Last weekend, I headed with my family to Macon, Georgia to attend a niece’s wedding (Good luck Julian & Emily [Berry] Hutchins!). On Saturday morning, June 13, I walked through part of the white columned Sidney Lanier cottage prior to the arrival of brunch guests. Lanier still ranks as one of the top poets from Georgia despite the fact that he has been gone for 131 years. During the War Between the States he enlisted at age nineteen and joined the Macon Volunteers. He fought around Richmond during the Peninsula Campaign and later served as a signal officer on a blockade runner. In late 1864, a Federal cruiser ran down his boat and he spent the remainder of the war at Port Lookout, Maryland – a horrendous place. He blamed his later health problems on his incarceration there and no doubt his early death at thirty-nine provided some evidence for the claim. www.historicmacon.org/sidney-lanier-cottage/visit
After eating a plate full of shrimp and grits mixed with sausage/egg casserole I decided to go in search of some more local history. I queried several family members to see if they would be interested in trying to find the grave of the Allman Brothers Band co-founder Duane Allman. The mission took on added importance when several folks said “Yes!” I recalled a family reunion several years before when the same search yielded zero results, so the pressure was on for me to find the right location.
Thank goodness for smart phones! I pulled out my new Droid Razr and my fingers tapped in the appropriate letters. Seconds later, I had a map of historic Rose Hill Cemetery on the screen. A few more keystrokes into the database showed the Allman grave located on Carnation Ridge. www.historicrosehillcemetery.org
The five of us headed off in three cars and after several wrong turns on the narrow cemetery road network I came upon my nephew’s parked car. I looked downhill toward the Ocmulgee River and saw my nephew, Roddey Jones, waving with his father, Harry. Roddey had found the grave without the wrong turns brought on by my age. Moments later all five of us walked up the red brick steps to the fenced off grave of twenty-four-year-old Duane Allman. But there was another grave next to Duane. The name etched into the white marble headstone read “Raymond Berry Oakley III”. I vaguely remembered that a second member of the Allman Brothers Band had, like Duane, also died in a motorcycle wreck. Well, twenty-three-year-old band co-founder Berry Oakley lay next to his good friend – the bassist still strummin’ next to his lead guitarist. Remarkable how two such gifted musicians perished in separate motorcycle wrecks just over a year apart in 1971 and 1972 only mere blocks from each other in Macon.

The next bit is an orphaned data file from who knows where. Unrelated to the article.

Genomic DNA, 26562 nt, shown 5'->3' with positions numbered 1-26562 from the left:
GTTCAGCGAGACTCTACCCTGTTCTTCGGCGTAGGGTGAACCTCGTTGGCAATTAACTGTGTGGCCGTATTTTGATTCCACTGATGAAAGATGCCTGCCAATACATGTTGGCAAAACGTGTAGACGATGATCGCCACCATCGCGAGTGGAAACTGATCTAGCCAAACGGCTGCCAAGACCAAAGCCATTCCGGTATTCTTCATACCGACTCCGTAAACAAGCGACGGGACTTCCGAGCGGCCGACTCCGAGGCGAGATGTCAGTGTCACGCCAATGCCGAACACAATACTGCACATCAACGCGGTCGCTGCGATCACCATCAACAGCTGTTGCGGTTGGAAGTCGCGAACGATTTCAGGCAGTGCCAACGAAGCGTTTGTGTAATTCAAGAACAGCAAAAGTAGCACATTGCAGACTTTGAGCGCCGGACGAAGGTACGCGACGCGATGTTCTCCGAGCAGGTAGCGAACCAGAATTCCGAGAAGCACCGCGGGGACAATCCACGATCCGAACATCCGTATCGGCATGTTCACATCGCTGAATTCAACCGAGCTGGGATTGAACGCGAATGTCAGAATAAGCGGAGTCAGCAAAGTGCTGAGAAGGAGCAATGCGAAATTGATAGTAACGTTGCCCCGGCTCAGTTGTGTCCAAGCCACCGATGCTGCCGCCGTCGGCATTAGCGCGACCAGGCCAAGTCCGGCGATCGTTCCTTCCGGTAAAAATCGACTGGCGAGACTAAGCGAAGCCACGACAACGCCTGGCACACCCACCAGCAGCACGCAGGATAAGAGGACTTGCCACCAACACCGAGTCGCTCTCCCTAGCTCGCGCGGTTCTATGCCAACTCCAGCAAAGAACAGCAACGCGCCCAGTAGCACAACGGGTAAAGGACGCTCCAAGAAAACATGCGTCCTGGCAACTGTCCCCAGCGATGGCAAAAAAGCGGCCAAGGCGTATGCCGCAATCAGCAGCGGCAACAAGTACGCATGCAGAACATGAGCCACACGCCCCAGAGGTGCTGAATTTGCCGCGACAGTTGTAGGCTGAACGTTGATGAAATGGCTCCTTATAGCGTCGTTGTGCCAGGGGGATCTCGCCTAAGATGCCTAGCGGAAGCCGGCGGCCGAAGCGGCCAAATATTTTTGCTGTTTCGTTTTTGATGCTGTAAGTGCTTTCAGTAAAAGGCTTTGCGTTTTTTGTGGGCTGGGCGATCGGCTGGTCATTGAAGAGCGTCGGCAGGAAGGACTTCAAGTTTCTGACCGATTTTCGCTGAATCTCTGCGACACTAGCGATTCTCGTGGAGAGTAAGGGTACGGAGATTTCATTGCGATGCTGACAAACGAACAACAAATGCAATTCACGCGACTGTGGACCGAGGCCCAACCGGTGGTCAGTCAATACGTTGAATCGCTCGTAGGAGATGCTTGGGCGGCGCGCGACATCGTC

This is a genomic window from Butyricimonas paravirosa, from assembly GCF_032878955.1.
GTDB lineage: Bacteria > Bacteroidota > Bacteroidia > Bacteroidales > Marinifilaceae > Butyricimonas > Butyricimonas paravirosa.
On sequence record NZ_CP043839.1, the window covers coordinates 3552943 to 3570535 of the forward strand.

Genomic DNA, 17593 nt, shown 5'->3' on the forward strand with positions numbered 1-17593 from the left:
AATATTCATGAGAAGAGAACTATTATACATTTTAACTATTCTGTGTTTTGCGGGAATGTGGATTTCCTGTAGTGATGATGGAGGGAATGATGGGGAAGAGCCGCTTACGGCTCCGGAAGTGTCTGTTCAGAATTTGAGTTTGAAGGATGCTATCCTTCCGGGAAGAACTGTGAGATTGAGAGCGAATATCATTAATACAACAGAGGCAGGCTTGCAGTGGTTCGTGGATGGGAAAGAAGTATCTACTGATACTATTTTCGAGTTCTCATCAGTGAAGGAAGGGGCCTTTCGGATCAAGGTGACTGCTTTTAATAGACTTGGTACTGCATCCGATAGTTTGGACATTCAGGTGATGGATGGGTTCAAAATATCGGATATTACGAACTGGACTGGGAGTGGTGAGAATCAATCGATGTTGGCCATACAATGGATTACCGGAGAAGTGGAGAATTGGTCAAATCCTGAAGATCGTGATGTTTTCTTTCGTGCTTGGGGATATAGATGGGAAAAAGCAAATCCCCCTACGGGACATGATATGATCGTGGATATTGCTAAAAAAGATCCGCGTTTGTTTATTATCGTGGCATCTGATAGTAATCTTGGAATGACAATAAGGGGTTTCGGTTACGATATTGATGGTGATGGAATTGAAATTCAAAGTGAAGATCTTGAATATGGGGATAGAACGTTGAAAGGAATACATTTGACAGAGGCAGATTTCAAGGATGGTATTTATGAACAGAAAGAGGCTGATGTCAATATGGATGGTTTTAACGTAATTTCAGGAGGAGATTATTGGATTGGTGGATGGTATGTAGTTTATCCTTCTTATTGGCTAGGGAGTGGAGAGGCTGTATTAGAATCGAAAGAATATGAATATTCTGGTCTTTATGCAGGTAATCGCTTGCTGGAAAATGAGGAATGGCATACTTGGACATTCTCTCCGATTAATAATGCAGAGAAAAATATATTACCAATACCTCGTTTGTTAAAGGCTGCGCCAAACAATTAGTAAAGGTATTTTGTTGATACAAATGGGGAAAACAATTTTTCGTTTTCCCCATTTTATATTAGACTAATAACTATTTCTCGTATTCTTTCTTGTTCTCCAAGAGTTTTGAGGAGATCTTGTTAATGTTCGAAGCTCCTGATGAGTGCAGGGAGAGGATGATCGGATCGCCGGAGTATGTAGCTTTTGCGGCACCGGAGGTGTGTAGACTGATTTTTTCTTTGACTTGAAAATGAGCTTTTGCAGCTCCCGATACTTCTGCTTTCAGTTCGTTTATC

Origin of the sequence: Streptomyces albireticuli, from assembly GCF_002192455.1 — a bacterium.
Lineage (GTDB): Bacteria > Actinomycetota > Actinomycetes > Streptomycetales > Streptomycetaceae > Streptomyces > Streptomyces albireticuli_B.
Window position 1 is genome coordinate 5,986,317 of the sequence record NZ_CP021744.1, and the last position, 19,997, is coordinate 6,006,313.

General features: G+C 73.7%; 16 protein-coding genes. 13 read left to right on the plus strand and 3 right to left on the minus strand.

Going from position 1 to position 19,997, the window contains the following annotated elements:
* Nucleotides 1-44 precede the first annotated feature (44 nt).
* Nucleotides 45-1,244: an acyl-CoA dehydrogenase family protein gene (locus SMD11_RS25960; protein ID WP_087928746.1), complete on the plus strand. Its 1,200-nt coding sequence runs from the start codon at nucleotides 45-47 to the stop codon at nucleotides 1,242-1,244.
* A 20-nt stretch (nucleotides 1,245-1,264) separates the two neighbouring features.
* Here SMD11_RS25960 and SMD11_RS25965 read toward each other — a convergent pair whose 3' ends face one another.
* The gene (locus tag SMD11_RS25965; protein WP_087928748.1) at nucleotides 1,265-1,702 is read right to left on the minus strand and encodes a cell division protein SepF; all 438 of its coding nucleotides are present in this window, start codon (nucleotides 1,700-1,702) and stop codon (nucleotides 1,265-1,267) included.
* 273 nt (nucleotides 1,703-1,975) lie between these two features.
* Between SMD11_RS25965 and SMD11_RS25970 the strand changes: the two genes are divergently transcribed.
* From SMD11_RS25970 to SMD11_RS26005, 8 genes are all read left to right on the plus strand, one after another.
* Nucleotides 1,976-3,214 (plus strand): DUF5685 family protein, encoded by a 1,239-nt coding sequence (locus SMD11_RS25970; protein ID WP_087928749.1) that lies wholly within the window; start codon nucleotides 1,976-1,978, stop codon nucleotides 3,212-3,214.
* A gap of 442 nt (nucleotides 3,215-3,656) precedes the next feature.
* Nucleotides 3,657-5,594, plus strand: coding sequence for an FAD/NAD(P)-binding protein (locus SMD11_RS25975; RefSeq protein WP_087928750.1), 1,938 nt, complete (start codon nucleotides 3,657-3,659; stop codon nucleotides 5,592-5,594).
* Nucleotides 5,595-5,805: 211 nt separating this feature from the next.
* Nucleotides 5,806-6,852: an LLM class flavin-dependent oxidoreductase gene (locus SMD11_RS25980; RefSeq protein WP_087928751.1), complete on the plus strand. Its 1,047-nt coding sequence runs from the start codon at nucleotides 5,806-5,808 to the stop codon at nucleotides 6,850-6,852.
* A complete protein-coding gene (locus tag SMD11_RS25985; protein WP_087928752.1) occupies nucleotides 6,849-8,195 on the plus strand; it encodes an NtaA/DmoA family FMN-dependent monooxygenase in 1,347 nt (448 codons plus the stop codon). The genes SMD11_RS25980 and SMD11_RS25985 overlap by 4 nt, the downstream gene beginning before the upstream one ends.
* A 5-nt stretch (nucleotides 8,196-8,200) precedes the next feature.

All five of us continued to look through the fence at the two graves, thankful for the God-given musical talent of Berry Oakley and Duane Allman. Two small angels guarded the foot of each grave. We all wondered about that because the name “Galadrielle” was etched on the angel below Duane’s grave and “Brittany” etched on Berry’s angel. I have since discovered these are the names of their kids.
After more reflection we moved back toward our cars. Larry and Katie Moffett noted that they had seen the Clisby family gravesite when we had turned onto Carnation Ridge so I joined them while Harry and Roddey headed back to the hotel. Moments later we looked over the tall obelisk for the Clisby family. Celetta Ransom Clisby had married Joseph Clisby, owner and editor of the Macon Telegraph in the mid-1850s. My mother-in-law is named Celetta Randolph Jones and the Macon Celetta was her grandmother. I was reminded that trying to keep track of the Powell, Jones and Clisby families in Georgia requires a map-like family tree.
A short time later, we returned to our cars and headed toward the cemetery exit. However, the sight of the Second National Confederate flag flying high above the trees at the end of Carnation Ridge gnawed on me. Due to time I decided not to head in that direction figuring that I could return to the cemetery on another visit to Macon. After having a brief mental wrestling match with myself, I pulled the car over and began to walk back downhill toward the flag. The flag snapped overhead in the breeze as it stood sentinel over the graves of 602 Confederate soldiers. The names and units etched on the markers showed that some of these soldiers had served in the state militia which meant that many of them had enlisted as young teenagers, barely able to shave, or else they had signed up as old men with grizzled gray beards. I walked amongst the numerous headstones of these citizen-soldiers who fell nearly 150 years ago and then headed back uphill past the wind-whipped flag toward my car.
On this beautiful cloudless fall day, I remembered being thankful to God for the history of our Confederate soldiers, our music and the Georgia family that welcomed this Virginian into their fold.